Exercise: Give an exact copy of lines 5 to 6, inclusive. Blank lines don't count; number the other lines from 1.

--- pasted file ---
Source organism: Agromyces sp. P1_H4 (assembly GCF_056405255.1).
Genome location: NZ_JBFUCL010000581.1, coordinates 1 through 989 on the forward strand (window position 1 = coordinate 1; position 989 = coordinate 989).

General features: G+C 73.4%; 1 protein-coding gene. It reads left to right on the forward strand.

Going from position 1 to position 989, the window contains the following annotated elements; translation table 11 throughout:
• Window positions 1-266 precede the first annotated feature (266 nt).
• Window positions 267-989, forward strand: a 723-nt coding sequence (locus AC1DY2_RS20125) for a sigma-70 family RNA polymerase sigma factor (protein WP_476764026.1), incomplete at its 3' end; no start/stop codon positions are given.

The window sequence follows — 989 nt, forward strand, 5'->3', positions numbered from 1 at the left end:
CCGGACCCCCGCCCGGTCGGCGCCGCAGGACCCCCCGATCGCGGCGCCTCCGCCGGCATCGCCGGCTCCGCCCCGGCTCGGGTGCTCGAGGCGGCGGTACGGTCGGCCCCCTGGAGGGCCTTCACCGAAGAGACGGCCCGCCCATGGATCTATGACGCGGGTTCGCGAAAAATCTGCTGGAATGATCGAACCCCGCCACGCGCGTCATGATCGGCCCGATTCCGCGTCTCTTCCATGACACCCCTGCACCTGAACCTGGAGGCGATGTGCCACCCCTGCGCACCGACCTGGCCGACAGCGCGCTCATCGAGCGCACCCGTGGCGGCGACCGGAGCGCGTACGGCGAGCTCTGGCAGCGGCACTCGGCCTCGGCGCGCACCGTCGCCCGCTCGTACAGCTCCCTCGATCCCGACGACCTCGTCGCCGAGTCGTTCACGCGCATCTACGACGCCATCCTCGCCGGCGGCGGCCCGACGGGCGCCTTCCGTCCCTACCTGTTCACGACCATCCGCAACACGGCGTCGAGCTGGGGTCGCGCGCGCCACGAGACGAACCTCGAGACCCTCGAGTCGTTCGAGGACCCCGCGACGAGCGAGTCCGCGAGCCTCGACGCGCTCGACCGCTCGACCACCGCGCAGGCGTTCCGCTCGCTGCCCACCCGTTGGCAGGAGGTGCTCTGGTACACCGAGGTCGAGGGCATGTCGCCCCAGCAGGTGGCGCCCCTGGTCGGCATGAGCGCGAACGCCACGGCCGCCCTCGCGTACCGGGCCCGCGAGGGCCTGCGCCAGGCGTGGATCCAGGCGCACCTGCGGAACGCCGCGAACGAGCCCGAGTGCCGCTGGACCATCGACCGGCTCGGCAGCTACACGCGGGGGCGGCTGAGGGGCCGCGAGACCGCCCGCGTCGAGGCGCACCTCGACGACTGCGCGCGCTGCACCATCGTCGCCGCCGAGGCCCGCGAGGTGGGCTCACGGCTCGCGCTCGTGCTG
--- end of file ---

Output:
• Window positions 1-266 precede the first annotated feature (266 nt).
• Window positions 267-989, forward strand: a 723-nt coding sequence (locus AC1DY2_RS20125) for a sigma-70 family RNA polymerase sigma factor (protein WP_476764026.1), incomplete at its 3' end; no start/stop codon positions are given.